Mindfulness and Wellness

Have you ever watched your mind at work?

Have you ever noticed its tendency to jump from thought to thought without any real connection between the first and the next?

Most of us go through our day paying very little mind to …  our Minds. In fact, we are often oblivious of its activities, outside of acknowledging that yes, there does seem to be a perpetual stream of consciousness.

How often do you make a point to become fully aware to yourself in the course of the day?

As a practice this is called Mindfulness, or Awareness, and it describes a spiritual or psychological conditioning of one’s consciousness central to the teachings of various meditative and religious traditions.

It’s also one of the underlying core principles to the work we do here at the Institute for the Psychology of Eating.

In essence, Mindfulness is the way one might live more fully by always remaining aware of the present moment, aware of who you are, where you are, what you’re doing, why you’re doing it, and how it’s happening. This is imperative for transcending beyond the usual state of ignorance and into realms of grace and perfect tranquility.

But Mindfulness is more than just an ancient practice of total awareness. This concept of being “in the present moment” is still a highly valued concept, perhaps even more so by those who feel like they just never have enough time in the day. This is exactly why our founder, Marc David, developed the field of Mind Body Nutrition. He understood the power of how such a practice could improve our health and wellness and allow others to find a greater sense of happiness amidst the chaos of life.

The History of Mindfulness

The word Mindfulness is derived from the Pali word sati, which translates to “memory.” The Brahmans of ancient India used this word sati in reference to the memorization of large Vedic passages. In order to memorize such extended segments of scripture, they would maintain an almost trance-like state, and enter a space governed by intense focus and total recall.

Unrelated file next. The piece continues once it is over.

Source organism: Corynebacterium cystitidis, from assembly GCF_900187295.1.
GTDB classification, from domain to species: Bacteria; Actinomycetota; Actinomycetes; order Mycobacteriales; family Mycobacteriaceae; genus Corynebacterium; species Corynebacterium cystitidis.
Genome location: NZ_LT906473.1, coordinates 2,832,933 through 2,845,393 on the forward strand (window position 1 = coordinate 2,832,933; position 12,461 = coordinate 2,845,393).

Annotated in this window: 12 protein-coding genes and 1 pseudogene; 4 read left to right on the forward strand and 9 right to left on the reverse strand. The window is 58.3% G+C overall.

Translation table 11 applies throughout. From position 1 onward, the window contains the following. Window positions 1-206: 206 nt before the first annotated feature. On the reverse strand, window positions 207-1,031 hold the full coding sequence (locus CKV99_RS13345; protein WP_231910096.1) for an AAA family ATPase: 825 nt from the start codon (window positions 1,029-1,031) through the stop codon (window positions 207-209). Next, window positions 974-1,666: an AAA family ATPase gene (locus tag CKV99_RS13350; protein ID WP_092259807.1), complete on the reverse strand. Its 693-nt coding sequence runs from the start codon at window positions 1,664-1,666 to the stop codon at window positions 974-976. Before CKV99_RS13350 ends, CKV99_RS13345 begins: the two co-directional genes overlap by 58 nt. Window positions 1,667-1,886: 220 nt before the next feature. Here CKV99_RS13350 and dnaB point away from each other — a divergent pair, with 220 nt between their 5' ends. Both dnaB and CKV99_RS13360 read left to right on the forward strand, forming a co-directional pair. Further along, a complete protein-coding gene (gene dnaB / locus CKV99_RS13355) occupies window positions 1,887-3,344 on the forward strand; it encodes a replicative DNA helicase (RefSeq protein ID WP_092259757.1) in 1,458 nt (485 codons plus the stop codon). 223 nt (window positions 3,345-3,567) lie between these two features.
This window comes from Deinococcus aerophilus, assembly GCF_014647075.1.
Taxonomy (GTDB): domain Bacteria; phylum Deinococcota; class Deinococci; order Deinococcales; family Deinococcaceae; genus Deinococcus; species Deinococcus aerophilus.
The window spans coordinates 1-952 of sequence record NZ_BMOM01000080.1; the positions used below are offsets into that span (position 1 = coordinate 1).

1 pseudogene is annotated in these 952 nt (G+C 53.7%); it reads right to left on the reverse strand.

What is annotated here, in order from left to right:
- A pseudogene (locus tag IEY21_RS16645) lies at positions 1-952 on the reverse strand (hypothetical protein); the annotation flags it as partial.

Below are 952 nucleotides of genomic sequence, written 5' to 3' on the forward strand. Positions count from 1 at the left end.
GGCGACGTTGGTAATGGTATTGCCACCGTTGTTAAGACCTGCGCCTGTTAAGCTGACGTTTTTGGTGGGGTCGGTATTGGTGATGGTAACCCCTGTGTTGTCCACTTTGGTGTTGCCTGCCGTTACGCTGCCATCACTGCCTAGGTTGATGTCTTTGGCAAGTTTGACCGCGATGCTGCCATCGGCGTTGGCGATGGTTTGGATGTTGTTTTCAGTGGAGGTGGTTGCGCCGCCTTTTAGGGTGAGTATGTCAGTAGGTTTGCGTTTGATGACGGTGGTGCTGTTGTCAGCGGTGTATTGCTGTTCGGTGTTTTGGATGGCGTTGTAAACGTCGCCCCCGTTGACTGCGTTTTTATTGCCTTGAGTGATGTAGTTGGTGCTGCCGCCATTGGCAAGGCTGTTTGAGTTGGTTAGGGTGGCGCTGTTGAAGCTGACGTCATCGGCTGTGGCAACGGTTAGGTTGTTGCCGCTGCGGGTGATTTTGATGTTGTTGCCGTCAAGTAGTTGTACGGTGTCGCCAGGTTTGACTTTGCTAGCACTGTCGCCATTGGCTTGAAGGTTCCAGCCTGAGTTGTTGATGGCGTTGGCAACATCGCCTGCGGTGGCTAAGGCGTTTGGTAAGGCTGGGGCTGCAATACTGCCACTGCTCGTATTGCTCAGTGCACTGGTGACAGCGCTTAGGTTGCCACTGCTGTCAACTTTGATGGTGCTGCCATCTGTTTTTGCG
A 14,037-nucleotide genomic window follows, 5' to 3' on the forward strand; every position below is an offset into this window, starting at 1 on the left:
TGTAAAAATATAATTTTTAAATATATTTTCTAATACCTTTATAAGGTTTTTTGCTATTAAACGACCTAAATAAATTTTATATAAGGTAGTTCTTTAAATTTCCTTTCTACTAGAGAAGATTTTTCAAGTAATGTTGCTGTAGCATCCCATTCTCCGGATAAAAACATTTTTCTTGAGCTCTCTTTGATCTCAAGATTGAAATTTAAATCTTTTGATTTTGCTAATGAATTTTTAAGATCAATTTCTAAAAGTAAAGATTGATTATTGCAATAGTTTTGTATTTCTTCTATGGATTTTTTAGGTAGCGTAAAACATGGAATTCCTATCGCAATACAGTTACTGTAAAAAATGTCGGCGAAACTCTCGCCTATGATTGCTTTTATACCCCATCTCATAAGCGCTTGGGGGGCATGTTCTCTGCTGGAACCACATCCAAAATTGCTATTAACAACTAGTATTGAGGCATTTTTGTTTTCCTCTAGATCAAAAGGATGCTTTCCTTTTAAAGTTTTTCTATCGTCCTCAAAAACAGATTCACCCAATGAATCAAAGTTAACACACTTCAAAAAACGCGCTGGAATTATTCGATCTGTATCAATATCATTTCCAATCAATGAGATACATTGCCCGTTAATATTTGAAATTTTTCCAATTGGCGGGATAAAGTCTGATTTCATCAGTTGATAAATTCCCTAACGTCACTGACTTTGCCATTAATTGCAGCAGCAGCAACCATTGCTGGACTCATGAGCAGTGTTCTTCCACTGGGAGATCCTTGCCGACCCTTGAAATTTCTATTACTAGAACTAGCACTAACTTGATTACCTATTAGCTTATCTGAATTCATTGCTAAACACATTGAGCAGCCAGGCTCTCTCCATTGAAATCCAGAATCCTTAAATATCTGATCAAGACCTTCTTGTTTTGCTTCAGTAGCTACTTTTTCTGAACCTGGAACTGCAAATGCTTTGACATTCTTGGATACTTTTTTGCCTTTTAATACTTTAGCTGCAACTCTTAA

Adopting and augmenting this idea, the Buddhists used sati in several different ways to enhance their presence of mind, intellectual focus, and an openness of spirit. Buddha taught that Mindfulness should be established both as a spiritual principle in a person’s life, and as a daily practice. Everyone should have a calm awareness of the sensations in their body, their emotional state, and their spiritual presence.

Turn’s out, this is more difficult than it sounds.

This teaching was central for a reason. Not only was it a true path that anyone could practice, but it would also continue to evolve our understandings about our world and ourselves in a variety of applications.

In short, its usefulness did not stop with Buddha’s path to liberation. And this is why the Mind Body connection is the crux to our Eating Psychology Curriculum.

Mindfulness in the Modern World

In 1979, Dr. Jon Kabat-Zinn at the University of Massachusetts developed the Mindfulness-Based Stress Reduction program. Dr. Kabat-Zinn used these same principles of Mindfulness to treat his chronically ill patients.

His approach to Mindfulness centered on bringing one’s complete attention of oneself to the cusp of the present moment. He believed that paying attention to life in a singular, wholly committed, unwavering way would allow for a greater reduction in stress levels, increased feelings of happiness and peace, and a more positive outlooks on one’s self and one’s future.

Since this 1979 study, Mindfulness as a practice has grown both in popularity and methodology in the worlds of psychiatry, psychology, and mind body healing. Anyone following such a practice for spiritual reasons would be happy, no doubt, to corroborate such effects. Although it’s a way of thinking and being that put down roots many long centuries ago, it still has powerful practical applications.

Mindfulness is Wellness

Even today, researchers conduct studies on the function and evolution of Mindfulness in the context of a modern psychology. While there’s no telling where the practical usage of it may go next, there’s no denying its success in the past.